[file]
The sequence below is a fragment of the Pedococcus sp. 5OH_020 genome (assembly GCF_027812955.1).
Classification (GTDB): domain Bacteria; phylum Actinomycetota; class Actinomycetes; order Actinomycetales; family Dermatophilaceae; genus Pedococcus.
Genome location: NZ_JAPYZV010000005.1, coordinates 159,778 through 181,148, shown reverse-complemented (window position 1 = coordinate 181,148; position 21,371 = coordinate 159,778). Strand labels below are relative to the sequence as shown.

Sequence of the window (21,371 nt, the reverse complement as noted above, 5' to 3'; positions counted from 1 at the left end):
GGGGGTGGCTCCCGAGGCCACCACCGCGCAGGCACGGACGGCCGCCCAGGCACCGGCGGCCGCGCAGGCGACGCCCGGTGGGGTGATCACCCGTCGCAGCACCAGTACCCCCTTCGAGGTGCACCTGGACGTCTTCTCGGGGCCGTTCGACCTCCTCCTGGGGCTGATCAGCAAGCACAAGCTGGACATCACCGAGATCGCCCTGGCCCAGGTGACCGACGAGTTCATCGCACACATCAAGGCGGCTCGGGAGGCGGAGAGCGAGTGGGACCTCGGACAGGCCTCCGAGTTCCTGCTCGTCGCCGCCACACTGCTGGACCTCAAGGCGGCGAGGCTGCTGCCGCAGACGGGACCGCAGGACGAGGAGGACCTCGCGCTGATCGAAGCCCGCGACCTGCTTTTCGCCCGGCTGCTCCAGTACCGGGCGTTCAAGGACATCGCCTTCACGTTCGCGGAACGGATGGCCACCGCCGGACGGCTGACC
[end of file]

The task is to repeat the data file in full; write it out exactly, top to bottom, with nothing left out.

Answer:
The sequence below is a fragment of the Pedococcus sp. 5OH_020 genome (assembly GCF_027812955.1).
Classification (GTDB): domain Bacteria; phylum Actinomycetota; class Actinomycetes; order Actinomycetales; family Dermatophilaceae; genus Pedococcus.
Genome location: NZ_JAPYZV010000005.1, coordinates 159,778 through 181,148, shown reverse-complemented (window position 1 = coordinate 181,148; position 21,371 = coordinate 159,778). Strand labels below are relative to the sequence as shown.

Sequence of the window (21,371 nt, the reverse complement as noted above, 5' to 3'; positions counted from 1 at the left end):
GGGGGTGGCTCCCGAGGCCACCACCGCGCAGGCACGGACGGCCGCCCAGGCACCGGCGGCCGCGCAGGCGACGCCCGGTGGGGTGATCACCCGTCGCAGCACCAGTACCCCCTTCGAGGTGCACCTGGACGTCTTCTCGGGGCCGTTCGACCTCCTCCTGGGGCTGATCAGCAAGCACAAGCTGGACATCACCGAGATCGCCCTGGCCCAGGTGACCGACGAGTTCATCGCACACATCAAGGCGGCTCGGGAGGCGGAGAGCGAGTGGGACCTCGGACAGGCCTCCGAGTTCCTGCTCGTCGCCGCCACACTGCTGGACCTCAAGGCGGCGAGGCTGCTGCCGCAGACGGGACCGCAGGACGAGGAGGACCTCGCGCTGATCGAAGCCCGCGACCTGCTTTTCGCCCGGCTGCTCCAGTACCGGGCGTTCAAGGACATCGCCTTCACGTTCGCGGAACGGATGGCCACCGCCGGACGGCTGACC